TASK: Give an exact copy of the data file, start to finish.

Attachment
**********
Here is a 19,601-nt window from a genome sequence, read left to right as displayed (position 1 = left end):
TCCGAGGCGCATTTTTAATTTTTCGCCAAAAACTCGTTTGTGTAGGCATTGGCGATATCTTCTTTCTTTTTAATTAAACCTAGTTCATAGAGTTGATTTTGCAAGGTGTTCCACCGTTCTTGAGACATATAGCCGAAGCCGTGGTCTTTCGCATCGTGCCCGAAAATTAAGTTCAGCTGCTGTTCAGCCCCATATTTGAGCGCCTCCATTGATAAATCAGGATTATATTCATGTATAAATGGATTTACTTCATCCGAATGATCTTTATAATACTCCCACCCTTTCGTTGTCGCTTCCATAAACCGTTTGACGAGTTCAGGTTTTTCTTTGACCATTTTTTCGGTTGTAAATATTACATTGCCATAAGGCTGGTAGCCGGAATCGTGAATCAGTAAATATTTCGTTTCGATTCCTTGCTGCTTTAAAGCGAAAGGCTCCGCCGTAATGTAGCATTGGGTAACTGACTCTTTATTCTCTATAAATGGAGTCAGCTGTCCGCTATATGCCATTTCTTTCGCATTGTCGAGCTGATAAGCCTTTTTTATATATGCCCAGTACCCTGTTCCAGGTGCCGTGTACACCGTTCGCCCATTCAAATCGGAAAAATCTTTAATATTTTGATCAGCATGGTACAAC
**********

Here is a 19,601-nt window from a genome sequence, read left to right as displayed (position 1 = left end):
TCCGAGGCGCATTTTTAATTTTTCGCCAAAAACTCGTTTGTGTAGGCATTGGCGATATCTTCTTTCTTTTTAATTAAACCTAGTTCATAGAGTTGATTTTGCAAGGTGTTCCACCGTTCTTGAGACATATAGCCGAAGCCGTGGTCTTTCGCATCGTGCCCGAAAATTAAGTTCAGCTGCTGTTCAGCCCCATATTTGAGCGCCTCCATTGATAAATCAGGATTATATTCATGTATAAATGGATTTACTTCATCCGAATGATCTTTATAATACTCCCACCCTTTCGTTGTCGCTTCCATAAACCGTTTGACGAGTTCAGGTTTTTCTTTGACCATTTTTTCGGTTGTAAATATTACATTGCCATAAGGCTGGTAGCCGGAATCGTGAATCAGTAAATATTTCGTTTCGATTCCTTGCTGCTTTAAAGCGAAAGGCTCCGCCGTAATGTAGCATTGGGTAACTGACTCTTTATTCTCTATAAATGGAGTCAGCTGTCCGCTATATGCCATTTCTTTCGCATTGTCGAGCTGATAAGCCTTTTTTATATATGCCCAGTACCCTGTTCCAGGTGCCGTGTACACCGTTCGCCCATTCAAATCGGAAAAATCTTTAATATTTTGATCAGCATGGTACAAC